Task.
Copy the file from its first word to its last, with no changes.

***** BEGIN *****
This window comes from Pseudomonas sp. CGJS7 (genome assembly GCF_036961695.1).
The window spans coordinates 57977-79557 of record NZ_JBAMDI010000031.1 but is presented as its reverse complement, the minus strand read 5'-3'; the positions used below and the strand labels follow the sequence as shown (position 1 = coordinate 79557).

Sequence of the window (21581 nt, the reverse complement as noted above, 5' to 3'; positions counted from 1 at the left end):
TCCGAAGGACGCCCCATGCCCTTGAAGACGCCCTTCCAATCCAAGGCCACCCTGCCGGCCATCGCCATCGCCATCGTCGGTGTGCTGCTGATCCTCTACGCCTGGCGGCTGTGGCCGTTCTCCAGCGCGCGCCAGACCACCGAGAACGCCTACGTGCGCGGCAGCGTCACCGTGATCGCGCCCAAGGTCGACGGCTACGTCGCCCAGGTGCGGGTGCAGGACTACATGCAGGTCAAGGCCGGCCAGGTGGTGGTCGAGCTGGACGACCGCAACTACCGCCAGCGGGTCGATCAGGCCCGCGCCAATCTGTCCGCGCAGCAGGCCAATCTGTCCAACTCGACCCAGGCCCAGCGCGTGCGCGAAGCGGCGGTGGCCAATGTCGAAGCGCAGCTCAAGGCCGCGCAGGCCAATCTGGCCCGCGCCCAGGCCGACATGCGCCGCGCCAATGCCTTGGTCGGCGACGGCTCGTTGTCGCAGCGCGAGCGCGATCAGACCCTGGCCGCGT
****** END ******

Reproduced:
This window comes from Pseudomonas sp. CGJS7 (genome assembly GCF_036961695.1).
The window spans coordinates 57977-79557 of record NZ_JBAMDI010000031.1 but is presented as its reverse complement, the minus strand read 5'-3'; the positions used below and the strand labels follow the sequence as shown (position 1 = coordinate 79557).

Sequence of the window (21581 nt, the reverse complement as noted above, 5' to 3'; positions counted from 1 at the left end):
TCCGAAGGACGCCCCATGCCCTTGAAGACGCCCTTCCAATCCAAGGCCACCCTGCCGGCCATCGCCATCGCCATCGTCGGTGTGCTGCTGATCCTCTACGCCTGGCGGCTGTGGCCGTTCTCCAGCGCGCGCCAGACCACCGAGAACGCCTACGTGCGCGGCAGCGTCACCGTGATCGCGCCCAAGGTCGACGGCTACGTCGCCCAGGTGCGGGTGCAGGACTACATGCAGGTCAAGGCCGGCCAGGTGGTGGTCGAGCTGGACGACCGCAACTACCGCCAGCGGGTCGATCAGGCCCGCGCCAATCTGTCCGCGCAGCAGGCCAATCTGTCCAACTCGACCCAGGCCCAGCGCGTGCGCGAAGCGGCGGTGGCCAATGTCGAAGCGCAGCTCAAGGCCGCGCAGGCCAATCTGGCCCGCGCCCAGGCCGACATGCGCCGCGCCAATGCCTTGGTCGGCGACGGCTCGTTGTCGCAGCGCGAGCGCGATCAGACCCTGGCCGCGT